State-dependent modulation of sympathetic firing by α1-adrenoceptors requires constitutive PKC activity in the neonatal rat spinal cord.Auton Neurosci. 2020 09; 227:102688.AN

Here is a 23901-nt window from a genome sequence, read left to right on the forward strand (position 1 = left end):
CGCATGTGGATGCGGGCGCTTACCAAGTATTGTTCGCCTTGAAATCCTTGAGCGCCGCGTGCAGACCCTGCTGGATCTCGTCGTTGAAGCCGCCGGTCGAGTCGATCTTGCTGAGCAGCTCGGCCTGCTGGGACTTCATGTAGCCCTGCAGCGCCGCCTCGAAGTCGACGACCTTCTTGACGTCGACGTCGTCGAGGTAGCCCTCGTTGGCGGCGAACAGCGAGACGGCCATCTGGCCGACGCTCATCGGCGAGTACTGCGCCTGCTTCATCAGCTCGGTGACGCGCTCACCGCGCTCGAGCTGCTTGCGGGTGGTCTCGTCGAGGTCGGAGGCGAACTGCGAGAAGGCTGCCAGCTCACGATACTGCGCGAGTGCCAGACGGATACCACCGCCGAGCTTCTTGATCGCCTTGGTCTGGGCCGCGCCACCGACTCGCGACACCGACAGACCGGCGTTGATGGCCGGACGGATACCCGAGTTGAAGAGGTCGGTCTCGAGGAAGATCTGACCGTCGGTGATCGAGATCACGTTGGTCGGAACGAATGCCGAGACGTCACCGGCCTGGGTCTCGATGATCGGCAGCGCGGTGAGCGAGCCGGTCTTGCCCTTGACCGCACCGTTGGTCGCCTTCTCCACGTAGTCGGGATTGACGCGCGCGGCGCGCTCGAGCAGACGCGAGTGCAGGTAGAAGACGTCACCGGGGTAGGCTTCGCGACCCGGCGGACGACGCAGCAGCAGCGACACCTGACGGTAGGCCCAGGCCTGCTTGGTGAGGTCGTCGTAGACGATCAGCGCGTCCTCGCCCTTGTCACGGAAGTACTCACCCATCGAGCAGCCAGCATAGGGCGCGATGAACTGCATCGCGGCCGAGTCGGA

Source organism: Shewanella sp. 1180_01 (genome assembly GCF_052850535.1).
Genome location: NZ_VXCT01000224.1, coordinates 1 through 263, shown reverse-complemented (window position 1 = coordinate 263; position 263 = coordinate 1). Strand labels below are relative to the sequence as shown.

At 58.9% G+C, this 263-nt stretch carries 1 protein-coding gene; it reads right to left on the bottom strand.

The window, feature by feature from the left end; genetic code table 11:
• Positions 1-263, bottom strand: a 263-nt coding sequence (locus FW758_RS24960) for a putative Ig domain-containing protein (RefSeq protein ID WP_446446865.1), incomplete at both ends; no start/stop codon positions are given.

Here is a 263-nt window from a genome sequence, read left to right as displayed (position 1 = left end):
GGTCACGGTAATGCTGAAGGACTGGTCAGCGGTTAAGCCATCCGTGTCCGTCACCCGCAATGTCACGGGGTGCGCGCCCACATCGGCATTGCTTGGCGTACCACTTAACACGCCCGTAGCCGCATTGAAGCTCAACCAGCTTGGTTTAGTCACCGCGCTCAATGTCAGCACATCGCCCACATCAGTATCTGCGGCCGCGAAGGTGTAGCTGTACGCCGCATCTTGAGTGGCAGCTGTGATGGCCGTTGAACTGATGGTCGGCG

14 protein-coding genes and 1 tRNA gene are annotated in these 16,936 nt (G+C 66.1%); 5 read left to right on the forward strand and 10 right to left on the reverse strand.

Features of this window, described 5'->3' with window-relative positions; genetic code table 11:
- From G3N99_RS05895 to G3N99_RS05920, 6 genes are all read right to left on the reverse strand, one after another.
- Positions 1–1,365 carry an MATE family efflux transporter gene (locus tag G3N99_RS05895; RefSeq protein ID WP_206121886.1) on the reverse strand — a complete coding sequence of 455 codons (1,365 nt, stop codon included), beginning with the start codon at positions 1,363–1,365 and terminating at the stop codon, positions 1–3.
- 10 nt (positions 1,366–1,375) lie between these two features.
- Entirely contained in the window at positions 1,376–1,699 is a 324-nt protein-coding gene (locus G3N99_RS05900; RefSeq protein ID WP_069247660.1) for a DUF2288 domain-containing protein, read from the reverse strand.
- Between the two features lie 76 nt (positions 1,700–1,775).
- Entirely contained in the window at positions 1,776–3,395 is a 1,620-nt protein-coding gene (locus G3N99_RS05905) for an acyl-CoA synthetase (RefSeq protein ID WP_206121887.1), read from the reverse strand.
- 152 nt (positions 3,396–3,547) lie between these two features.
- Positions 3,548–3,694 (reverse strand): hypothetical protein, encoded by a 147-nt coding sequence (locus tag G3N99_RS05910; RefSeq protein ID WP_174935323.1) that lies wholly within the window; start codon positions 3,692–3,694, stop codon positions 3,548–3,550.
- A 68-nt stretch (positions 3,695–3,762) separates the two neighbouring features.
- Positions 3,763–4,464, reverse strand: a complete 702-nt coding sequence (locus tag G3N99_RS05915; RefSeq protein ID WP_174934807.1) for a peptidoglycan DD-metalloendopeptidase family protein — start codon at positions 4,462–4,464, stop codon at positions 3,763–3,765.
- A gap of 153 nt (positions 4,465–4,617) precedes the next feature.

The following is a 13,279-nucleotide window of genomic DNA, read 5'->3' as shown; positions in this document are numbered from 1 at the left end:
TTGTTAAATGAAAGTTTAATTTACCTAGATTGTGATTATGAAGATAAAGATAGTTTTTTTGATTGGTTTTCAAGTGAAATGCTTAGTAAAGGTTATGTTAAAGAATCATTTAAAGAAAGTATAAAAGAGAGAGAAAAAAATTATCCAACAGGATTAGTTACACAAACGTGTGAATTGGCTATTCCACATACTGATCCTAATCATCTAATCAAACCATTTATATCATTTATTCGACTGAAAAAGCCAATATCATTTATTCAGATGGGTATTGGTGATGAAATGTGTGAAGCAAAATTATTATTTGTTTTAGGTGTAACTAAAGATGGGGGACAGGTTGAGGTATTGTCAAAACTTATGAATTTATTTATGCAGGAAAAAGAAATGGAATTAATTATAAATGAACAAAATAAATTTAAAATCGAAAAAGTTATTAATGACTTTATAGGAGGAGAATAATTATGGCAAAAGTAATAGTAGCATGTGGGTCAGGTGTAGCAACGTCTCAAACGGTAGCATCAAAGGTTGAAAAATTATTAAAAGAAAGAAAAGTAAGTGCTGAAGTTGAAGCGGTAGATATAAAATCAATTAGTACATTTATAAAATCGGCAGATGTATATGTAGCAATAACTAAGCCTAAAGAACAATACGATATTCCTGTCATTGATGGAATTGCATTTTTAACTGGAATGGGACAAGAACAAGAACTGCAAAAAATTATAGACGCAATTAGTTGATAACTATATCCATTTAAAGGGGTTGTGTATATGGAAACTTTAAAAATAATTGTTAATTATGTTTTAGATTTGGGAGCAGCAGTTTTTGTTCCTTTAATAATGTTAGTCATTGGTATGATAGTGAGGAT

The central adrenergic and noradrenergic neurotransmitter systems diffusively affect the operation of the spinal neural network and dynamically gauge central sympathetic outflow. Using in vitro splanchnic nerve-thoracic spinal cord preparations as an experimental model, this study examined the intraspinal α1-adrenoceptor-meidated modulation of sympathetic firing behaviors. Several sympathetic single-fiber activities were simultaneously recorded. Application of phenylephrine (Phe, an α1-adrenoceptor agonist) increased, decreased or did not affect spontaneous firing. A log-log plot of the change ratios of the average firing rates (AFR) versus their basal AFR displays a linear data distribution. Thus, the heterogeneity in α1-adrenoceptor-mediated responses is well described by a power law function. Phe-induced power-law firing modulation (plFM) was sensitive to prazosin (Prz, an α1-adrenoceptor antagonist). Heparin (Hep, a competitive IP3 receptor blocker) and chelerythrine (Che, a protein kinase C inhibitor) also caused plFM. Phe-induced plFM persisted in the presence of Hep; however, it was occluded by Che pretreatment. Pair-wise analysis of single-fiber activities revealed synchronous sympathetic discharges. Application of Phe, Hep or Che suppressed synchronous discharges in fiber pairs with apparent correlated firing (ACF) and induced or potentiated synchronous discharges in those without or with minimal ACF. Thus, the basal activities of the sympathetic preganglionic neurons participate in determining the responses mediated by the activation of α1-adrenoceptors. This deterministic factor, which is intrinsic to spinal neural networks, helps the supraspinal adrenergic and noradrenergic systems differentially control their widely distributed neural targets.